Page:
synthetic

Passive Attenuator/Downmix Question
« on: February 23, 2006, 12:45:32 AM »
I want to build a passive downmixer and attenuator for a Super Audio CD player. I want the Center channel reduced by -3dB and sent to the left and right speakers. (No center in this listening system.) I also want a stereo attenuator for the surround channels.



All of the signals are unbalanced -10 level. Can someone help me with the values for R1 and R2? My electronic textbooks are buried somewhere. Thanks for your help.


NewYorkDave

Passive Attenuator/Downmix Question
« Reply #1 on: February 23, 2006, 10:58:56 AM »
The image isn't showing up.

kruz

Passive Attenuator/Downmix Question
« Reply #2 on: February 23, 2006, 11:07:46 AM »
i can see the image with no problemo :roll:

NewYorkDave

Passive Attenuator/Downmix Question
« Reply #3 on: February 23, 2006, 11:17:51 AM »
Maybe it's blocked by my employer's sysadmins. They've been going nuts with blocking sites lately, some of them for no apparent reason.

Could you email it to electronic_dave

at

ya

hoo

dotkom

or post it on twin-X, perhaps?

kruz

Passive Attenuator/Downmix Question
« Reply #4 on: February 23, 2006, 11:24:03 AM »
sent!

NewYorkDave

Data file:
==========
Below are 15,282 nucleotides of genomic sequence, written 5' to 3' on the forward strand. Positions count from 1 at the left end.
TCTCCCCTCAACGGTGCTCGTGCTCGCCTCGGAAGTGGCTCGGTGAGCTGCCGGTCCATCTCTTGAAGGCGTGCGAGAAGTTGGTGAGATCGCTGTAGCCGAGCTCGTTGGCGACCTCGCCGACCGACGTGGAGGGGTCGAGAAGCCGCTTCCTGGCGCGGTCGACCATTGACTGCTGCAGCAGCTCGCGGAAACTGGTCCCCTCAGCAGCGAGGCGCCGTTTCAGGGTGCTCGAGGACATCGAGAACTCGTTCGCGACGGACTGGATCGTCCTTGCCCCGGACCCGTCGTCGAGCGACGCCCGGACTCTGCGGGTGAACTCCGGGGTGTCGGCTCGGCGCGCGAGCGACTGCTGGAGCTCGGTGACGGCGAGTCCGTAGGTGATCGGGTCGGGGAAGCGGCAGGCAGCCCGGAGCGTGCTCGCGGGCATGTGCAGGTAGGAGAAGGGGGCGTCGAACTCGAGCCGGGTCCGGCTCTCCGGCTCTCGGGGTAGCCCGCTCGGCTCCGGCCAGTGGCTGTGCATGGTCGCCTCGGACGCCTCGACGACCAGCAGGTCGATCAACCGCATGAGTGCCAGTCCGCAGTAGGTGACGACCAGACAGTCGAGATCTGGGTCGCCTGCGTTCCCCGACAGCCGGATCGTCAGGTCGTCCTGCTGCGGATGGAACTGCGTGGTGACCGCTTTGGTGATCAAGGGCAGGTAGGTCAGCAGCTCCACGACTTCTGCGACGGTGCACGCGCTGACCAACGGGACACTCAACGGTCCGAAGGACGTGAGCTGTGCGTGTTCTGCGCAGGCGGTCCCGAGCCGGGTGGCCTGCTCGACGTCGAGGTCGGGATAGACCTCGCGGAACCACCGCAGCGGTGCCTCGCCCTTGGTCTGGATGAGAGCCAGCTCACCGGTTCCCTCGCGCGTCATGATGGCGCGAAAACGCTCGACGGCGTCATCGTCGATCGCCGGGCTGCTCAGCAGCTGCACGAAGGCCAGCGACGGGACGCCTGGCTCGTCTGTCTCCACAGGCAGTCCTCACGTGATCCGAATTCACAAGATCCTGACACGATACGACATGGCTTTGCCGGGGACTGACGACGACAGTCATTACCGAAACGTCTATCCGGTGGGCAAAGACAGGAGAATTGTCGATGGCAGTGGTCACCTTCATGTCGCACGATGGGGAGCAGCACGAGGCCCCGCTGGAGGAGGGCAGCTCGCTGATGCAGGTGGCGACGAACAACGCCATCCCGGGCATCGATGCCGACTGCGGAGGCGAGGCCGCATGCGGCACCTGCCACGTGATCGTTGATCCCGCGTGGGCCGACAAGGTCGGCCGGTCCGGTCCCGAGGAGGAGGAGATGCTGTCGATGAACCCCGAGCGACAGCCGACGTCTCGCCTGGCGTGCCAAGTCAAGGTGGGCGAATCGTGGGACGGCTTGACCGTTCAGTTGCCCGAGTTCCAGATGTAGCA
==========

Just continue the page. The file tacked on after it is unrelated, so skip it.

Passive Attenuator/Downmix Question
« Reply #5 on: February 24, 2006, 03:46:23 PM »
Thanks for emailing the image.

There's a problem with the center channel mixing circuit as you've drawn it. The amount of center channel attenuation is overly dependent on the source impedance of L and R. And, with the resistors chosen to give 3dB attenuation of the center channel working against the source impedances of L and R, the loading on L and R will be excessive.

The circuit below will mix in the center channel with the center down by about 3dB relative to left or right, while maintaining source and load impedances that should work reasonably well with typical "consumer" equipment.



Problem is, it reduces your overall signal level by one half. But that's the name of the game with passive mixing! Most CD players have fairly hot outputs, though.

the amount of crosstalk between L and R will depend on the source impedances of L, C and R. If it's excessive, then the 3.3K and 2.2K resistors can be increased in value--as long as you maintain the same ratio between them. The price will be increased insertion loss, and also a higher source impedance driving the cable to your amplifier. In any case, the mixing network should be located close to your amplifier, connected with a reasonably short cable if possible.

synthetic

Passive Attenuator/Downmix Question
« Reply #6 on: February 27, 2006, 12:59:16 PM »
Thanks for your help. I'm off to buy some protoboard.
 :guinness:  :guinness:

synthetic

Passive Attenuator/Downmix Question
« Reply #7 on: February 27, 2006, 01:00:06 PM »
Is it OK if I fax this to my manufacturer in China?  :wink:  :green:


 

Related Topics

  Subject / Started by Replies Last post
1 Replies
2573 Views
Last post October 26, 2005, 02:46:40 AM
by gyraf
0 Replies
2042 Views
Last post August 07, 2007, 01:55:15 PM
by undertone
14 Replies
3700 Views
Last post April 23, 2008, 06:33:49 PM
by clintrubber
12 Replies
5421 Views
Last post June 23, 2016, 07:48:34 PM
by clintrubber